When 73 first-year students of the Indian Institute of Technology- Roorkee (IIT-R) were expelled, it lead to an uproar both on and off the campus. Their crime? Scoring less than 5.0 CGPA (cumulative grade point average), thereby facing the axe under a new rule. It’s a situation that would have made Three Idiots’ Ranchordas Shamaldas Chanchad explode in anger.
The students’ biggest grouse against the rule is that it is logically flawed. The grading system is relative and since the minimum grade awarded in a subject is 4, it is possible that even students who have passed all exams do not tot up the required 5.0 CGPA. In this case, 22 of the 73 expelled had passed in all subjects. “If students are expelled each year, someone getting average grade in the first year might be expelled in the last,” Punit,* formerly associated with the student affairs body of IIT-R, tells Tehelka. “If this rate of expulsion holds steady, 30 percent of students will be asked to leave before a batch completes the course.”
A similar grading system is followed in other iits as well but this Uttarakhand campus is only the second one to actually expel students. In 2009, IIT-Delhi had expelled some SC/ST students but the Supreme Court in the Avinash Singh Bagri & Ors vs Registrar IIT-Delhi case nullified the order, saying, “We are of the view that ends of justice would be fully met by giving one more opportunity to them”.
Students are also angry about the timing, saying the administration introduced this new rule on 10 July 2014, when two rounds of counselling were over. Denying this, Dean of Student Welfare, Prof Dinesh K Nauriyal says, “We had repeatedly made it clear during the four-day orientation in July 2014 that the rule will be applicable from first year itself. This was also mentioned in the rule book given to the students.” Samit,* a fresher, retorts, “Only a few students received the rule book, the rest got it toward the end of the first year.”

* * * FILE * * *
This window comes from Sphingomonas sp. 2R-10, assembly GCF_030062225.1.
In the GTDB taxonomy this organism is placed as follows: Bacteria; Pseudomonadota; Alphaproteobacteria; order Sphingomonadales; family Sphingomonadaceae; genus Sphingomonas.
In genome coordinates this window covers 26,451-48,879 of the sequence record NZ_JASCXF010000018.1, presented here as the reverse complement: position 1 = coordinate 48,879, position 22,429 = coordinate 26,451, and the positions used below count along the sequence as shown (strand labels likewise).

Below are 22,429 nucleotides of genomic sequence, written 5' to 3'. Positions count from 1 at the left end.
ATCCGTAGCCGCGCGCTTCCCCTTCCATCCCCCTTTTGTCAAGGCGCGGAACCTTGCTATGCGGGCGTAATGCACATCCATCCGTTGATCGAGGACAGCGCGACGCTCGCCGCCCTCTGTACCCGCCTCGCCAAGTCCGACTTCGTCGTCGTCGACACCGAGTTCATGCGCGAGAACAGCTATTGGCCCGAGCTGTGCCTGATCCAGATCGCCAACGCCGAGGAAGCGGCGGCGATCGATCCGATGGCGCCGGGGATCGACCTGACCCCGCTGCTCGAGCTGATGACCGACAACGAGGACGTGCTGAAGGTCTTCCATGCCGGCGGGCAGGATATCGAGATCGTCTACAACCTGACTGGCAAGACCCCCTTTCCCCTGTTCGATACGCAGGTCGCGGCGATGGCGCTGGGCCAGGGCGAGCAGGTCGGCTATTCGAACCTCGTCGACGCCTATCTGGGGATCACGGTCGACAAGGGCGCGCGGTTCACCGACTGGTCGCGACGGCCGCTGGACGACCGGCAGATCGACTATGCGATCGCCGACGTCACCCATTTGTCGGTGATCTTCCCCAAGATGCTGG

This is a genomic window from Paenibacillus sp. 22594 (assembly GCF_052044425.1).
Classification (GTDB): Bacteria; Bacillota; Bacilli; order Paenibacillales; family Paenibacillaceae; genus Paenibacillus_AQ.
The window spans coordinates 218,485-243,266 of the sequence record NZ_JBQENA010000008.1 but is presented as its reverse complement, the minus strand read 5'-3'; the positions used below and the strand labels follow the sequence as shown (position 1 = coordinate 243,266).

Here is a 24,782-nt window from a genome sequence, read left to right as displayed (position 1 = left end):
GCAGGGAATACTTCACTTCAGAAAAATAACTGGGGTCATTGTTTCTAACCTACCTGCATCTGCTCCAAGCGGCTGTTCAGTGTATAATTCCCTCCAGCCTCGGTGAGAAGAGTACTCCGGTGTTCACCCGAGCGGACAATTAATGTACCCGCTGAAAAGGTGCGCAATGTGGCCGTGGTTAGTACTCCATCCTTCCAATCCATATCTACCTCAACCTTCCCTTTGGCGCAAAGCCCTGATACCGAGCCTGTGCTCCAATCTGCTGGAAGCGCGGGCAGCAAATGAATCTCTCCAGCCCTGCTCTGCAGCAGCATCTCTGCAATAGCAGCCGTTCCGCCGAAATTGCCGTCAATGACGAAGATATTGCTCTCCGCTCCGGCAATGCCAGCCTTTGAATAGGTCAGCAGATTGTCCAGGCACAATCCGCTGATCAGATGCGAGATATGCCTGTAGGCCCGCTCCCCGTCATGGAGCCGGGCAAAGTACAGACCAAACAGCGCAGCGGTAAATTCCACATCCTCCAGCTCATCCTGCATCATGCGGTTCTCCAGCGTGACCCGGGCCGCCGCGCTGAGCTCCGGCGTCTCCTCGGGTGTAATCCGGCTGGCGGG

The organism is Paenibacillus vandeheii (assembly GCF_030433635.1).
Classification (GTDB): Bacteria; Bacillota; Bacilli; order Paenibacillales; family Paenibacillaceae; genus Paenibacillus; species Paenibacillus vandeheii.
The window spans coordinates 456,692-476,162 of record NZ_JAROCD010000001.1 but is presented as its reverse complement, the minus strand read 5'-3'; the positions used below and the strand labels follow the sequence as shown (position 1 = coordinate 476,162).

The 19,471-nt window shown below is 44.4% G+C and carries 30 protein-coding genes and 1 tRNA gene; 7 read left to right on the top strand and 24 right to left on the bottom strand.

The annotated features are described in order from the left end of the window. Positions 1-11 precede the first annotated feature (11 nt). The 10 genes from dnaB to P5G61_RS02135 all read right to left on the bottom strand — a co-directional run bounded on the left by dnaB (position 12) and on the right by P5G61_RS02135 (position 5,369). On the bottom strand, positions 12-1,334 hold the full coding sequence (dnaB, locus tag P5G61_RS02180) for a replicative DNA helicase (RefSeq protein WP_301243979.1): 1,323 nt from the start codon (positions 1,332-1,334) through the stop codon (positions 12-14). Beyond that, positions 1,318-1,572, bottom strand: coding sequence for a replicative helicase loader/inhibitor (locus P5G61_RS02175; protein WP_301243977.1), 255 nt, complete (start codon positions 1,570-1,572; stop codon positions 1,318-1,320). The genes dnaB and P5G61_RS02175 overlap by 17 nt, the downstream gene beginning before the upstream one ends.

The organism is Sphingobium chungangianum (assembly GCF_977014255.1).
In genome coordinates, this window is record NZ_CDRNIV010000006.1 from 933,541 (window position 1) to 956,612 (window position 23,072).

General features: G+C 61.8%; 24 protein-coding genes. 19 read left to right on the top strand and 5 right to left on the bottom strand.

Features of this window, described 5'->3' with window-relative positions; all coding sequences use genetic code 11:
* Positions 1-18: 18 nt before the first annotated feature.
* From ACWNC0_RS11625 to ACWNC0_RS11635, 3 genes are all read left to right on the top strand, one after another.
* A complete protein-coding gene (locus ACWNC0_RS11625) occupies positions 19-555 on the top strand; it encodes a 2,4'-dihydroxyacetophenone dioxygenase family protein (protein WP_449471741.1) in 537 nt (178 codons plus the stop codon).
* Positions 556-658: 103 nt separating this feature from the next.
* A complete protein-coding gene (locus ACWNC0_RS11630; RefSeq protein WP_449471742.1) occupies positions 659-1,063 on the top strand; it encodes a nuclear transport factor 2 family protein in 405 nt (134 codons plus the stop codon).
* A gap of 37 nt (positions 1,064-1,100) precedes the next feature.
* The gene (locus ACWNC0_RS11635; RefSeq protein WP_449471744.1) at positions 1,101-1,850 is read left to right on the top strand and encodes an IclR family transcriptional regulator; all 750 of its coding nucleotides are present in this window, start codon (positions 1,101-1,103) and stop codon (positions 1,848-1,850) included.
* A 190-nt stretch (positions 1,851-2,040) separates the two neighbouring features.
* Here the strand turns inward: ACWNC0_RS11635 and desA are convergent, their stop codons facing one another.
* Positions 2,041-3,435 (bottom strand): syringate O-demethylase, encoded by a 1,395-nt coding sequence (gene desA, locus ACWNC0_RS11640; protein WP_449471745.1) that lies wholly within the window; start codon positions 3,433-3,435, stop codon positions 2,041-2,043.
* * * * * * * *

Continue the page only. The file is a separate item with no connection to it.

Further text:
Established in 1847 as the Thomason College of Civil Engineering, this premier engineering college was renamed University of Roorkee in 1996 and became an iit in 2001. Those getting admission rank between 300 and 10,000 in the All India Joint Engineering Entrance (JEE) exam. With such wide variance, there is bound to be disparity in performance. “Expulsion has been made a rule in the first year itself, when students are struggling to adjust to the system. This leaves them helpless,” says Rahul,* a senior student.
The administration avers the rule will benefit students, as those who score below 5.0 find it difficult to get jobs. “We want our students to perform excellently wherever they go after passing out from the institute,” Nauriyal tells Tehelka. “With a vanilla degree, they would not have any place to go in this highly dynamic, competitive world. Keep in mind that they are pitted against the best in the world.”
It was also observed by faculty that such students fail to make the grade even till the last year. “The main idea behind the rule was to contain dropouts occurring even after six years,” says MK Barua, staff advisor on SC/ST issues. “What is the point in wasting years? It is better that students who are unable to cope with the system look for other educational options.”
The expelled students took recourse to legal action, but the high court ruled in favour of IIT-R’s right to make decisions and implement them. To its credit, the institute did relent, calling back 66 of the 73 expelled — seven were not reinstated due to low credits.
“While the matter was subjudice, we could not have taken any decision,” says Nauriyal. “At the same time, we wanted to send a strong message to students that they must work hard. This is just a onetime opportunity.”
However, a source tells Tehelka that the institute was forced to take back the students following a directive from the HRD ministry. They are to be re-admitted, repeat their first year and sign a document saying if they fail to score 5.0, they will be expelled. The rule, clearly, stands.
“They should do away with this system of relative grading in the first place,” says Udit Raj, the bjp mp who raised the issue in the Lok Sabha.
The administration, however, is adamant. “We stand by our rules. We have already clarified our stand,” said Registrar Prashant Garg.
*Names have been changed to protect identities